US says sorry, Pakistan opens Afghan supply lines
WASHINGTON – Ending a bitter seven-month standoff, Secretary of State Hillary Rodham Clinton apologized to Pakistan on Tuesday for the killing of 24 Pakistani troops last fall and won in return the reopening of critical NATO supply lines into Afghanistan. The agreement could save the U.S. hundreds of millions of dollars in war costs.
Resolution of the dispute also bandages a relationship with Pakistan that will be crucial in stabilizing the region. The ties have been torn in the past year and a half by everything from a CIA contractor who killed two Pakistanis to the unilateral U.S. raid on Osama bin Laden's Pakistan compound.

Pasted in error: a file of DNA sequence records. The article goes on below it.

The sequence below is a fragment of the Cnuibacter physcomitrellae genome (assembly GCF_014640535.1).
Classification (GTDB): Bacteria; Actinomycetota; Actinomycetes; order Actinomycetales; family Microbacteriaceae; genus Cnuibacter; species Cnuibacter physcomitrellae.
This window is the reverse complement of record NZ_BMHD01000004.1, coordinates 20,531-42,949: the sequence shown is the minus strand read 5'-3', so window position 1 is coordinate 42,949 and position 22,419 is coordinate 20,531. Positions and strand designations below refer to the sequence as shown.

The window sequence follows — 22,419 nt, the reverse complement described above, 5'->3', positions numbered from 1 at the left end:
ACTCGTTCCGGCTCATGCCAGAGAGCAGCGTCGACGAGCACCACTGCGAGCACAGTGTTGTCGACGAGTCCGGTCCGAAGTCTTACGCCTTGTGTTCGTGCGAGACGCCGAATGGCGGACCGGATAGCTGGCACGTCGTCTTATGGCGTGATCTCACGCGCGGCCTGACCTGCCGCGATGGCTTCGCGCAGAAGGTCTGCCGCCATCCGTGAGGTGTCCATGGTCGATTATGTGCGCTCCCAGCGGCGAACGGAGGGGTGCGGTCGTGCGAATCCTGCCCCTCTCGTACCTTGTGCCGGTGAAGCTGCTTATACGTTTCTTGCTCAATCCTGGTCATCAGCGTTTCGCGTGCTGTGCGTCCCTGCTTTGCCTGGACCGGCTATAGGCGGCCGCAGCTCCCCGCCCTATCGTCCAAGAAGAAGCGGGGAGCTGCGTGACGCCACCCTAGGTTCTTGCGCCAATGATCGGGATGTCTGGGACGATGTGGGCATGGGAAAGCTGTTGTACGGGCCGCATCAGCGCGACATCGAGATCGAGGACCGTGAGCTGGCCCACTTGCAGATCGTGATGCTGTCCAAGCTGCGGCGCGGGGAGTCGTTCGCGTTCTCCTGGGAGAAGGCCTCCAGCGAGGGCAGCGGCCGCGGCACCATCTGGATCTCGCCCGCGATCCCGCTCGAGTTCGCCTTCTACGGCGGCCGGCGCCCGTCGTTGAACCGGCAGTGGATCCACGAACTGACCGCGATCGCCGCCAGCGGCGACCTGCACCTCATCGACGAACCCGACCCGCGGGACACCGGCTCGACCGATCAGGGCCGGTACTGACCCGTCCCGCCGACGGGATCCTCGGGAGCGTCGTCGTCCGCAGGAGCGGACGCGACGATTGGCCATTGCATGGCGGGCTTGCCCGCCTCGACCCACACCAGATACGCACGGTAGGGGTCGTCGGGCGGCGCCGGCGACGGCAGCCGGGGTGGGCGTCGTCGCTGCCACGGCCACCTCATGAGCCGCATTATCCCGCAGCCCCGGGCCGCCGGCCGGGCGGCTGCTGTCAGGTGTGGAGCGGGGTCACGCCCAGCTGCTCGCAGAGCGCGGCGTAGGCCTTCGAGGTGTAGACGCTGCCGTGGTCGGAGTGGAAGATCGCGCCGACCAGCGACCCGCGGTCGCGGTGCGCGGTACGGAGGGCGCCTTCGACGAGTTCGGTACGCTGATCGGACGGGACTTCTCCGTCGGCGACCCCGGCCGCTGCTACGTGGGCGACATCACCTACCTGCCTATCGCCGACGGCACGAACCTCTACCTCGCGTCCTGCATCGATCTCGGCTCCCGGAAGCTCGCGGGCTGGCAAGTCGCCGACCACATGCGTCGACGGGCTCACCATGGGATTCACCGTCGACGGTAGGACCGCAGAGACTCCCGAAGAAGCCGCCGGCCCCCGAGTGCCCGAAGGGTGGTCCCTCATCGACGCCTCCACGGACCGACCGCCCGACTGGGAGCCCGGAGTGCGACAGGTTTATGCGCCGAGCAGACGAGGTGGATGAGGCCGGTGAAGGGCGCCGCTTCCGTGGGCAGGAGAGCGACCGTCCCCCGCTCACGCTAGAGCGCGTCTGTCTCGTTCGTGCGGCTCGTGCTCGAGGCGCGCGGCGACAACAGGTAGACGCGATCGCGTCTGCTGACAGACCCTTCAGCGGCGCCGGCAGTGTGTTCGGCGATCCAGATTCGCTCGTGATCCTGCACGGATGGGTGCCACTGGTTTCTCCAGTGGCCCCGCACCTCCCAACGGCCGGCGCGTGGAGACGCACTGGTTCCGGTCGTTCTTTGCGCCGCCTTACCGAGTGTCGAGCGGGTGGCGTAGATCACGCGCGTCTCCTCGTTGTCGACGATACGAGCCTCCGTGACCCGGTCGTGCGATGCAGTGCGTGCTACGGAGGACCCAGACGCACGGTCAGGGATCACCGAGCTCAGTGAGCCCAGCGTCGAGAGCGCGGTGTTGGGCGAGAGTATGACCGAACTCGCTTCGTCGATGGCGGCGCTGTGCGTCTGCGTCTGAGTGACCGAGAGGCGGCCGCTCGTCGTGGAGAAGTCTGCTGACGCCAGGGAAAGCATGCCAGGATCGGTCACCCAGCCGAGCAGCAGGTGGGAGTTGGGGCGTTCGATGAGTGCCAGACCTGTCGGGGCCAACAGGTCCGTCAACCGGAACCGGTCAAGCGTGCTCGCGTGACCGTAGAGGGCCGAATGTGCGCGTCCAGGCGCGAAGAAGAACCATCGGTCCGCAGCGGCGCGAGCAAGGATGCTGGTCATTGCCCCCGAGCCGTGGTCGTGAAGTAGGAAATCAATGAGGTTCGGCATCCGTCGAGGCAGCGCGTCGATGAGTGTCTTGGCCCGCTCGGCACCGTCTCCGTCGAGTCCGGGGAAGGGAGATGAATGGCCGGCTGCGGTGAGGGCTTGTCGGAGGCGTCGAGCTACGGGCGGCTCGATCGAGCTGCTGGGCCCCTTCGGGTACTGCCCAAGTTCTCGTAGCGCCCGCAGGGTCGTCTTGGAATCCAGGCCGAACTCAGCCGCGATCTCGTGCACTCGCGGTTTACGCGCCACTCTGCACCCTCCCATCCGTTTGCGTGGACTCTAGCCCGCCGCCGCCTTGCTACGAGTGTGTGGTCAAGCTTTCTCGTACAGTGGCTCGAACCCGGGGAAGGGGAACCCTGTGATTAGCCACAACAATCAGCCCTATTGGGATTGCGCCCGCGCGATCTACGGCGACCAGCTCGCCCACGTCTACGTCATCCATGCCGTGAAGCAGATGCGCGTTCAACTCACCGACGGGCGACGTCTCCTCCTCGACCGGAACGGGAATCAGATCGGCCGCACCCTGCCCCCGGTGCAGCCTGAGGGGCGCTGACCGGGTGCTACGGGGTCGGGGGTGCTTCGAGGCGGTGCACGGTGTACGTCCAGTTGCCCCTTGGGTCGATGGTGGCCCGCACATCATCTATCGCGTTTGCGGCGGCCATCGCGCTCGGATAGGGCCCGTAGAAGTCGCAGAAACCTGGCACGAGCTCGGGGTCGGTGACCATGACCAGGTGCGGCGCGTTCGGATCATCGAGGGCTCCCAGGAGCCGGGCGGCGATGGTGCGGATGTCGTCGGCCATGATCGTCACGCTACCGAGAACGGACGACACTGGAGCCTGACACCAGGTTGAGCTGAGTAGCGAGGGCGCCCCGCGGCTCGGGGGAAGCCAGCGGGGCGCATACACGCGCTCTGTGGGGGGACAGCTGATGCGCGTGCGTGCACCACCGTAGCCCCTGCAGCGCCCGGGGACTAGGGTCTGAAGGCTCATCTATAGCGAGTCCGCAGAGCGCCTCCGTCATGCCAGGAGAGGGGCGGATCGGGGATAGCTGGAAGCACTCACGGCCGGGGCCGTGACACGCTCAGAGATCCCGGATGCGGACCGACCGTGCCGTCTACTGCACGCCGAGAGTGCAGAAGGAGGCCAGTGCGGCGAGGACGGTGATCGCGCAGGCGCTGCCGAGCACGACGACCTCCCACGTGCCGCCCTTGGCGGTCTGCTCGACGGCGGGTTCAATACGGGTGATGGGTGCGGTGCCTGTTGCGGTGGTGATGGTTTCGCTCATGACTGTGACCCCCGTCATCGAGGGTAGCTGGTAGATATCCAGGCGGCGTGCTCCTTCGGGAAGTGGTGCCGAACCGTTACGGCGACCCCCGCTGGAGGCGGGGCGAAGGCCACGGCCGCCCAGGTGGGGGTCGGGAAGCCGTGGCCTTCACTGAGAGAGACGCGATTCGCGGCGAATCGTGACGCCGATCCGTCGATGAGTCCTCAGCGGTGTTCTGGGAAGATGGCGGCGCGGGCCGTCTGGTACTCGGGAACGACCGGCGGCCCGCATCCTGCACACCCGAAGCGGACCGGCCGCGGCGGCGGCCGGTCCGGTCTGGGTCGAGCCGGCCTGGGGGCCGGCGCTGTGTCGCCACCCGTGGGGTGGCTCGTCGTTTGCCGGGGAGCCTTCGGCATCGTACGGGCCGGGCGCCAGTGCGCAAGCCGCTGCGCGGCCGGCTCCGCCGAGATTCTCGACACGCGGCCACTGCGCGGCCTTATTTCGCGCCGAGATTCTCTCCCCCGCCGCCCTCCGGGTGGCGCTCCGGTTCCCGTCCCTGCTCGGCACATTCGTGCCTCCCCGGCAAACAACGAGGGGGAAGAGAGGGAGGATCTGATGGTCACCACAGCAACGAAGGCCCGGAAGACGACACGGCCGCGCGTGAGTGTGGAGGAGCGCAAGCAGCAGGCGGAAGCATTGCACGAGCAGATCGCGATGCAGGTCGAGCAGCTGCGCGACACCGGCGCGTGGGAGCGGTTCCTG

But the accord carries risks for both governments — threatening to make Pakistan's already fragile civilian leadership look weak and subservient to the United States while offering fodder to Republicans, including presidential candidate Mitt Romney, who contend that President Barack Obama says "sorry" too easily.
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